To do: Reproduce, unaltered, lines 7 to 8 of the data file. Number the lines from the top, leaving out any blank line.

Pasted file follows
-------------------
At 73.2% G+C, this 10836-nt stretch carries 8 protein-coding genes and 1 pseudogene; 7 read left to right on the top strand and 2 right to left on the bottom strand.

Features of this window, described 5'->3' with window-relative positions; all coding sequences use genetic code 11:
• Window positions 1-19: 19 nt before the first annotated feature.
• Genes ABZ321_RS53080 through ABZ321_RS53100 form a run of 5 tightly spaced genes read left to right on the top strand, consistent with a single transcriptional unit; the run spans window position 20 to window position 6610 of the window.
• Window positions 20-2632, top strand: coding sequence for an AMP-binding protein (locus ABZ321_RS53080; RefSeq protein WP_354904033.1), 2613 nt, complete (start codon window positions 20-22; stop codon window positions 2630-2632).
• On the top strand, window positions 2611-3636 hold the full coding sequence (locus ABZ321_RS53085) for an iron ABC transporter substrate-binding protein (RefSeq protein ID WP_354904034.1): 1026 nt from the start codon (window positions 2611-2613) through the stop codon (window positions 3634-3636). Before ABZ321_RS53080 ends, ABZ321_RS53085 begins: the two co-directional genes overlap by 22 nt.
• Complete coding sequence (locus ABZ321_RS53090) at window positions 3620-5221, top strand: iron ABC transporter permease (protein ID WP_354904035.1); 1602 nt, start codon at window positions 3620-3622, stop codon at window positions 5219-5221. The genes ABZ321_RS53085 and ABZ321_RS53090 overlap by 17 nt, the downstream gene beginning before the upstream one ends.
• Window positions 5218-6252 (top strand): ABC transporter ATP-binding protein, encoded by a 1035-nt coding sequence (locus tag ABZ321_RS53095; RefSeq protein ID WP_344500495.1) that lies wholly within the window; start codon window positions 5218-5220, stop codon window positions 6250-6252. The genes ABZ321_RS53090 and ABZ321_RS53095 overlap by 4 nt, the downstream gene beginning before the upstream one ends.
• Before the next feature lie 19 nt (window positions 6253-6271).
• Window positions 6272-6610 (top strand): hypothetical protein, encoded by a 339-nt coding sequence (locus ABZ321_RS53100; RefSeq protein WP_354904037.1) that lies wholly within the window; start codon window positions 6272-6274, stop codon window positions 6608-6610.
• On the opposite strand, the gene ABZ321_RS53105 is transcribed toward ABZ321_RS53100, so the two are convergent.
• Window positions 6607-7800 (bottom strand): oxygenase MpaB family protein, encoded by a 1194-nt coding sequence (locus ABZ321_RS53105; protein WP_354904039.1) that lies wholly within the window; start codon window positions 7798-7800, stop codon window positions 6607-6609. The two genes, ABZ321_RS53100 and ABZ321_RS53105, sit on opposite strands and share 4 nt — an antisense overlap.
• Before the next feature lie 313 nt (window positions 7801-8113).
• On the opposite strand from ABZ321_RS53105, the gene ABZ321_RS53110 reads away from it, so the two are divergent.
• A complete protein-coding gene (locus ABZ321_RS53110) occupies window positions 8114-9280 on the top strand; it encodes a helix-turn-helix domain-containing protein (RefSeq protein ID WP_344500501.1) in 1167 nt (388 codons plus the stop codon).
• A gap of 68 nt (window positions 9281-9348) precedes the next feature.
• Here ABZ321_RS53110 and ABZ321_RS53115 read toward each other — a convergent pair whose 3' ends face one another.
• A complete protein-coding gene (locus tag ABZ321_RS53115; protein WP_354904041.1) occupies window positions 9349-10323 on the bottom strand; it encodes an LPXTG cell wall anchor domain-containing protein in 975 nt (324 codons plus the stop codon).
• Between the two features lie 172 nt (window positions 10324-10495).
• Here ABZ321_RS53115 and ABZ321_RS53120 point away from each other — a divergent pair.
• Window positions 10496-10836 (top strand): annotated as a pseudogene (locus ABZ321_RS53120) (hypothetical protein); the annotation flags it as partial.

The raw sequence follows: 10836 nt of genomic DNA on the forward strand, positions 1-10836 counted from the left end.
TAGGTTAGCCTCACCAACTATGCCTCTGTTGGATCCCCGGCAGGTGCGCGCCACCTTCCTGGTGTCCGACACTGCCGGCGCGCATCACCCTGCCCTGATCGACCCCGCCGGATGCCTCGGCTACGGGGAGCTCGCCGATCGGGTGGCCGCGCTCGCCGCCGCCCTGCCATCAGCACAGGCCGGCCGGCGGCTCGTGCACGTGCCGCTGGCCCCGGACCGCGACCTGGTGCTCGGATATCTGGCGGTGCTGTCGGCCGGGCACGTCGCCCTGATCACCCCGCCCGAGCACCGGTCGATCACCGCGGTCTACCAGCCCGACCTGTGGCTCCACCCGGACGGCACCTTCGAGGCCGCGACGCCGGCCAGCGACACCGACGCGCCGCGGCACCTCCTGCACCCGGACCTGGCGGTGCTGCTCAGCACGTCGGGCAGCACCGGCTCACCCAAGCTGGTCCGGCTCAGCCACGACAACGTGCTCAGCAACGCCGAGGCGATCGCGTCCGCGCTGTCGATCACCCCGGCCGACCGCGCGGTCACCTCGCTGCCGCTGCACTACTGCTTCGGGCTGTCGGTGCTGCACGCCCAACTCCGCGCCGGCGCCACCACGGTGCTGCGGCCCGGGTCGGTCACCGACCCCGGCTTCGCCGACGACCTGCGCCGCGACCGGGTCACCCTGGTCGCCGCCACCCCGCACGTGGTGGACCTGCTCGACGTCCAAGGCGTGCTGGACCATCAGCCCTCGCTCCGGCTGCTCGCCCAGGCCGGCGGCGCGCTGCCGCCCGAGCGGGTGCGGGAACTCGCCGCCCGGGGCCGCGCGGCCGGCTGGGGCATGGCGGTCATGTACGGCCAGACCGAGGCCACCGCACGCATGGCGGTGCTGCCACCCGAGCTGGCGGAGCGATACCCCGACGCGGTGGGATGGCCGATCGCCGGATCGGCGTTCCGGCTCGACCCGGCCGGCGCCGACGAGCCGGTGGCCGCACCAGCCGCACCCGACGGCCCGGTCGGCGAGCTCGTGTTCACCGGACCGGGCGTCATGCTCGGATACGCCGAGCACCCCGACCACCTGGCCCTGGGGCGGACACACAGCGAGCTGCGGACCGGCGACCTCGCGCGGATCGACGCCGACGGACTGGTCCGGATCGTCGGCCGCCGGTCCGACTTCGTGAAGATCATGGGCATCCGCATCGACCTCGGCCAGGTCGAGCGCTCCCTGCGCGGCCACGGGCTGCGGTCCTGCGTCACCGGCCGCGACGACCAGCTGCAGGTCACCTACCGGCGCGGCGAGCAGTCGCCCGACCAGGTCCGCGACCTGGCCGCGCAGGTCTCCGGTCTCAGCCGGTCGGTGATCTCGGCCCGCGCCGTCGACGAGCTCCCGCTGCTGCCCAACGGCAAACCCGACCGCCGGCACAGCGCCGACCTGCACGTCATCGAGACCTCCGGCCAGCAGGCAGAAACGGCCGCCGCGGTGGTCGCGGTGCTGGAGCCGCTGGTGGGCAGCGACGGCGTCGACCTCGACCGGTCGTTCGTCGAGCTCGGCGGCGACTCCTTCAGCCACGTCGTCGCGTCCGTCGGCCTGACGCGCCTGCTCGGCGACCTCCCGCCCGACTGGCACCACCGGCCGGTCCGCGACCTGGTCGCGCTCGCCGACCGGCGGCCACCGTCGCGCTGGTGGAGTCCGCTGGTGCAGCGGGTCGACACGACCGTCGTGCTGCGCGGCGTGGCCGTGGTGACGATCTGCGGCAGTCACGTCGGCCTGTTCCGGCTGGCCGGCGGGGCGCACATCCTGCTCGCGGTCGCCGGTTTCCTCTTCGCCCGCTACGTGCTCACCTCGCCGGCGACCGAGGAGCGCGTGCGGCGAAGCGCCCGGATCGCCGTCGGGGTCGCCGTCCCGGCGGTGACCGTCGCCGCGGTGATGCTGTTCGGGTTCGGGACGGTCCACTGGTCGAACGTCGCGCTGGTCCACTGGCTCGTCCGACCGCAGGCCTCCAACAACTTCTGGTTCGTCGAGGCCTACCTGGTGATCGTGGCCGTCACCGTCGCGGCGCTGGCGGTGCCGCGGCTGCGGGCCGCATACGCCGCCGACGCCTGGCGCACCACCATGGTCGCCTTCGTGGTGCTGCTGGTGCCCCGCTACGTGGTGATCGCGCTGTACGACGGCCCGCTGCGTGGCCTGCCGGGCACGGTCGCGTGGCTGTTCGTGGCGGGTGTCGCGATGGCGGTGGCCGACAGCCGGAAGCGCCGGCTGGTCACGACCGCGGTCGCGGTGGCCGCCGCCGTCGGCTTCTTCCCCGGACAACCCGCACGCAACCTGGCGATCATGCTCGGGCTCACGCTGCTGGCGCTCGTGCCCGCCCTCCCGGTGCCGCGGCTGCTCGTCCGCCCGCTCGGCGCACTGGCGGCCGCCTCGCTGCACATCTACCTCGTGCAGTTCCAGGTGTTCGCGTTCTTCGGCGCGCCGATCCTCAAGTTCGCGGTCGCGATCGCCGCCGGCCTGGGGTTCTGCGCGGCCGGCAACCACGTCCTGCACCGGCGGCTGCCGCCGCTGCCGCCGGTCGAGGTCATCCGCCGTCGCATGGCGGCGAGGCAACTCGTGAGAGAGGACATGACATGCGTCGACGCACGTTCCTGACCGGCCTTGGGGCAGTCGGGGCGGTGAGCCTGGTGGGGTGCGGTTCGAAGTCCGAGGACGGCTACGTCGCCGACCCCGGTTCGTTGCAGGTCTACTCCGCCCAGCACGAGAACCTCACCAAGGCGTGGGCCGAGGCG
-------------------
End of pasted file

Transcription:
• Complete coding sequence (locus ABZ321_RS53090) at window positions 3620-5221, top strand: iron ABC transporter permease (protein ID WP_354904035.1); 1602 nt, start codon at window positions 3620-3622, stop codon at window positions 5219-5221. The genes ABZ321_RS53085 and ABZ321_RS53090 overlap by 17 nt, the downstream gene beginning before the upstream one ends.
• Window positions 5218-6252 (top strand): ABC transporter ATP-binding protein, encoded by a 1035-nt coding sequence (locus tag ABZ321_RS53095; RefSeq protein ID WP_344500495.1) that lies wholly within the window; start codon window positions 5218-5220, stop codon window positions 6250-6252. The genes ABZ321_RS53090 and ABZ321_RS53095 overlap by 4 nt, the downstream gene beginning before the upstream one ends.